Republicans in the U.S. House were able to secure passage of a government-funding bill that de-funds the Planned Parenthood abortion business and protects conscience rights. The Labor, Health and Human Services Appropriations Subcommittee approved their FY13 spending bill today.
During consideration, pro-life Republicans on the panel turned back two pro-abortion amendments from Democrats.
Rep. Nita Lowey (D-NY) offered an amendment to strike Section 537, the conscience clause related to the HHS mandate. Also, Rep. Barbara Lee (D-CA) offered an amendment to strike Section 536, the language cutting off funding for Planned Parenthood. Both amendments failed after party-line votes with Republicans voting prolife and Democrats voting pro-abortion.
Section 537 adds a new limitation of funds amendment to prohibit funding for enforcement of any provision of the Affordable Care Act that mandates insurance coverage of items or services to which a purchaser or issuer objects on moral or religious grounds. This limitation of funds amendment also contains a private right of action so that victims can seek redress in court.
Section 536 includes language to cut off funding for the Planned Parenthood Federation of American as long as they continue to perform elective abortions.
Section 538 would enact H.R. 361, the Abortion Non-Discrimination Act (ANDA). ANDA codifies and further clarifies the protections included in the Hyde-Weldon conscience clause. It also adds a civil right of action that allows pro-life victims of discrimination to seek redress in court. It did not face any pro-abortion amendments.
Chairman Denny Rehberg, a Montana lawmaker running for the U.S. Senate, received thanks from leading pro-life advocates for his leadership on pro-life issues.
The chairman of the Committee on Pro-Life Activities for the U.S. Conference of Catholic Bishops applauded lawmakers for keeping conscience rights in the bill. Cardinal Daniel DiNardo of Galveston-Houston welcomed the inclusion of the Abortion Non-Discrimination Act and the policy of the Respect for Rights of Conscience Act, saying lawmakers ““took a first, urgently needed step toward upholding rights of conscience and religious freedom in our health care system,”” by including two key provisions in its appropriations bill.
He said the measure will “strengthen federal protections for health care providers who decline to take part in abortions, and will ensure that the Affordable Care Act allows Americans to purchase health coverage without being forced to abandon their deeply held religious and moral convictions on matters such as abortion and sterilization.”
Cardinal DiNardo expressed gratitude to subcommittee chairman Representative Denny Rehberg (R-MT) for his leadership in sponsoring the conscience provisions when he introduced this bill, adding, “”The Catholic community and many others concerned about religious freedom will work hard to ensure that these protections are enacted into law.””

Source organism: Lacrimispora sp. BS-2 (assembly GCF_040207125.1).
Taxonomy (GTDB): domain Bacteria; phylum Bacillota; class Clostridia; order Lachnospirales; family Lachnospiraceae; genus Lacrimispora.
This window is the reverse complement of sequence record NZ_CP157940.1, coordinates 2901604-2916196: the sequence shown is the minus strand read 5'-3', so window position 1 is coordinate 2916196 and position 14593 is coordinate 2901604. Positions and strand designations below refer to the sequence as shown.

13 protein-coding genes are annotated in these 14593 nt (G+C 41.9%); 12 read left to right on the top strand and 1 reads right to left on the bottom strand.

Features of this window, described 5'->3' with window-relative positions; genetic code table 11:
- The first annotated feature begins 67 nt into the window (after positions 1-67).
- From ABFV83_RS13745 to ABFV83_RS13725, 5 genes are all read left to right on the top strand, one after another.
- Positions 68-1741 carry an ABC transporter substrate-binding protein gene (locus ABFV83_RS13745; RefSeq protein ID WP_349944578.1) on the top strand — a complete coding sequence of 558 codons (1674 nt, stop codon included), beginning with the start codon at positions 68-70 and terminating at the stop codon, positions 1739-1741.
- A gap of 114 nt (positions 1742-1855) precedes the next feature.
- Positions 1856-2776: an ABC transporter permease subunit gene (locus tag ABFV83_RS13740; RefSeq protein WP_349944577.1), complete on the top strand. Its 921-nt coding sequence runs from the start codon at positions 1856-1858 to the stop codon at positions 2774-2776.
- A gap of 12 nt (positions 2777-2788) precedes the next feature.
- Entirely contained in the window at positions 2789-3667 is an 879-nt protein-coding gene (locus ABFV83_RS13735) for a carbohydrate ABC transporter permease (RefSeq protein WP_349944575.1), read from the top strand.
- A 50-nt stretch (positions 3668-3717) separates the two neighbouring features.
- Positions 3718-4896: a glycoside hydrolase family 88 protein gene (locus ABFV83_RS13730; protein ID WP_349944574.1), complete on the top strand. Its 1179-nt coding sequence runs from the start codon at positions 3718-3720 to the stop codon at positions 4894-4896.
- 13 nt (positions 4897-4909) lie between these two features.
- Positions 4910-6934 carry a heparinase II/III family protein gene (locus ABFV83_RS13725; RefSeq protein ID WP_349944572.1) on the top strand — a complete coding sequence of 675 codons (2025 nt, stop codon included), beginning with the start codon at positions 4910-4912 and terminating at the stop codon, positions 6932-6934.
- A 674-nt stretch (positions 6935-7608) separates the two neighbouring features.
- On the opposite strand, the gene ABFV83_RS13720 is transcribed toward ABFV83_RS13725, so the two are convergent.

The Labor/HHS bill must be approved by the full House Appropriations Committee, then the House of Representatives, before it can be sent to the Senate for further action.
In a July 17 letter, Cardinal DiNardo had urged the subcommittee to include both provisions in the appropriations bill. ANDA, he wrote, would codify the Hyde/Weldon amendment, a longstanding part of this appropriations bill that prevents government discrimination against health care providers who decline participation in abortion.
“Instances of discrimination against pro-life health care providers continue to emerge, and some states implementing the Affordable Care Act have begun to claim that they can force all private health plans on their exchanges to cover elective abortion as an ‘’essential health benefit,'” Cardinal DiNardo wrote. “By closing loopholes and providing victims of discrimination with a ‘’private right of action’’ to defend their rights in court, Sec. 538 will provide urgently needed relief.”
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Cardinal DiNardo said the Respect for Rights of Conscience Act, which is sponsored by 224 House members and supported by nearly half the Senate, should be incorporated into the bill to counter “the most direct federal threat to religious freedom in recent memory” – the HHS mandate for all private health plans, even those sponsored by most religious organizations, to include sterilization and contraceptives, including drugs that can cause an early abortion. He added that this provision leaves in place all existing legal protections against discriminatory withholding of health care, only allowing “an opt-out on moral or religious grounds from the new benefits mandates to be created for the first time by the Affordable Care Act itself.”